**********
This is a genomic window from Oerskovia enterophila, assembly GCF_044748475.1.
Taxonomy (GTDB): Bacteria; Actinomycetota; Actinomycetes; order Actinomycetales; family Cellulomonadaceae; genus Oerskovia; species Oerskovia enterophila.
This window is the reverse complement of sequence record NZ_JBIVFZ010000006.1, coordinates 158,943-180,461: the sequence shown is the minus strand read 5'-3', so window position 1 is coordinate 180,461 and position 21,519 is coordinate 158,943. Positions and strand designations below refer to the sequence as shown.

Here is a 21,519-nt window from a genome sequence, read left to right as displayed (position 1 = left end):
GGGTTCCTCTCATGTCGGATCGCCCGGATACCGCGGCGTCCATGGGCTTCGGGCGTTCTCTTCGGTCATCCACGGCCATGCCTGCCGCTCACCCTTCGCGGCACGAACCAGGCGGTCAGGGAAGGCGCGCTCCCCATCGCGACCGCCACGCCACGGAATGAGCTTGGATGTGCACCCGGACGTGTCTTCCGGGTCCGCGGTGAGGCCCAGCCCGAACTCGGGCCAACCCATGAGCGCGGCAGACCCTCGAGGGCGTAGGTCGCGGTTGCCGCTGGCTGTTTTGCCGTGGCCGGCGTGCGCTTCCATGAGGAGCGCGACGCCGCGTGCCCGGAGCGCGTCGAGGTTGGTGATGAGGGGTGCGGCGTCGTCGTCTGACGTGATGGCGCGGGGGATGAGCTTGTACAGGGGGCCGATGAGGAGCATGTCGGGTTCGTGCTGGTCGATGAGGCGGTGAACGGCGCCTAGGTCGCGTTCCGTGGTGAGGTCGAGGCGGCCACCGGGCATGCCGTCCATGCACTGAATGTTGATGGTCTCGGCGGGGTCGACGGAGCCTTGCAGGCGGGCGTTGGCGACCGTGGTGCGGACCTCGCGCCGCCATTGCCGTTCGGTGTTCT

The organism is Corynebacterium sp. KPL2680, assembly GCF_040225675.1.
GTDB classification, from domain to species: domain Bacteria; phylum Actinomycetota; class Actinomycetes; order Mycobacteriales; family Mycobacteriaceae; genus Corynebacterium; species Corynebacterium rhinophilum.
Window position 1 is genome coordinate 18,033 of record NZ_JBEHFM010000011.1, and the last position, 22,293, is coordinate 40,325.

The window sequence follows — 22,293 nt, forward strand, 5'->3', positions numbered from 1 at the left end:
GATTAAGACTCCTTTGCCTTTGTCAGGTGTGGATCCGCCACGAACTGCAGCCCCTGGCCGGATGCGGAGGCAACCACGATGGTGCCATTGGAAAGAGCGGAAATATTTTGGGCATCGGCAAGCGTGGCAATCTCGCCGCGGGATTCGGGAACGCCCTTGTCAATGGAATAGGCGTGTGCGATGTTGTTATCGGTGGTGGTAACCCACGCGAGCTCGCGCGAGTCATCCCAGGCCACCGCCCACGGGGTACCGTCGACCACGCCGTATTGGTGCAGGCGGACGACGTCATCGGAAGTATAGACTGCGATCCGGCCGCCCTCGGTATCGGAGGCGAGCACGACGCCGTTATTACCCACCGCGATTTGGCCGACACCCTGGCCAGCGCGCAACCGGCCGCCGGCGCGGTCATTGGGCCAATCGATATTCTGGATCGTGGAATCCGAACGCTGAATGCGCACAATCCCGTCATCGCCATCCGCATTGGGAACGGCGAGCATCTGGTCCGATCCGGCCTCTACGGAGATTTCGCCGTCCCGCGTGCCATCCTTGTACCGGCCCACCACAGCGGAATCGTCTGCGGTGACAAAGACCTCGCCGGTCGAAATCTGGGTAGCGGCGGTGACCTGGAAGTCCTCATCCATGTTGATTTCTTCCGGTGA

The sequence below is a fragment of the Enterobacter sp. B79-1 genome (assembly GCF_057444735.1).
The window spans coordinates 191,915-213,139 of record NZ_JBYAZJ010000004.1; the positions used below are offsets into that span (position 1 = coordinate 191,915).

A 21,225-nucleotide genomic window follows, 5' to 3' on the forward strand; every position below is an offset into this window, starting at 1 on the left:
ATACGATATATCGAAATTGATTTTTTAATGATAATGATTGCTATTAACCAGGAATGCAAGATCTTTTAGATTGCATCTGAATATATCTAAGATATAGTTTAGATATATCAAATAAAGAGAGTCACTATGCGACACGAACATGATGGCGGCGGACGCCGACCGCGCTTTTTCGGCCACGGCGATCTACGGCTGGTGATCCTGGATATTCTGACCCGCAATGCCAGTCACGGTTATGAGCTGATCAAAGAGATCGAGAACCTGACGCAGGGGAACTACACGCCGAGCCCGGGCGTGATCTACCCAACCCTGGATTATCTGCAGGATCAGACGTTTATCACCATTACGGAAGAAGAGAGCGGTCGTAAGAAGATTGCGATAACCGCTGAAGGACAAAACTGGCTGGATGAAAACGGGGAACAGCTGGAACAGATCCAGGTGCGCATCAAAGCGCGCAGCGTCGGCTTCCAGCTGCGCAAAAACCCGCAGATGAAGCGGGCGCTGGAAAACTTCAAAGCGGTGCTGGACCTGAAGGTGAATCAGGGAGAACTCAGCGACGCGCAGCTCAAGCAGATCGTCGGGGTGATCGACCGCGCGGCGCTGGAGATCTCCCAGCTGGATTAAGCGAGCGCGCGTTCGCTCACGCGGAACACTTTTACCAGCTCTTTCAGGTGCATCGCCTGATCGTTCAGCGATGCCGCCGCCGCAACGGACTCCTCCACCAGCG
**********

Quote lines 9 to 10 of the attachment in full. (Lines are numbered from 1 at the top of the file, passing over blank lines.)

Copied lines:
The window sequence follows — 22,293 nt, forward strand, 5'->3', positions numbered from 1 at the left end:
GATTAAGACTCCTTTGCCTTTGTCAGGTGTGGATCCGCCACGAACTGCAGCCCCTGGCCGGATGCGGAGGCAACCACGATGGTGCCATTGGAAAGAGCGGAAATATTTTGGGCATCGGCAAGCGTGGCAATCTCGCCGCGGGATTCGGGAACGCCCTTGTCAATGGAATAGGCGTGTGCGATGTTGTTATCGGTGGTGGTAACCCACGCGAGCTCGCGCGAGTCATCCCAGGCCACCGCCCACGGGGTACCGTCGACCACGCCGTATTGGTGCAGGCGGACGACGTCATCGGAAGTATAGACTGCGATCCGGCCGCCCTCGGTATCGGAGGCGAGCACGACGCCGTTATTACCCACCGCGATTTGGCCGACACCCTGGCCAGCGCGCAACCGGCCGCCGGCGCGGTCATTGGGCCAATCGATATTCTGGATCGTGGAATCCGAACGCTGAATGCGCACAATCCCGTCATCGCCATCCGCATTGGGAACGGCGAGCATCTGGTCCGATCCGGCCTCTACGGAGATTTCGCCGTCCCGCGTGCCATCCTTGTACCGGCCCACCACAGCGGAATCGTCTGCGGTGACAAAGACCTCGCCGGTCGAAATCTGGGTAGCGGCGGTGACCTGGAAGTCCTCATCCATGTTGATTTCTTCCGGTGA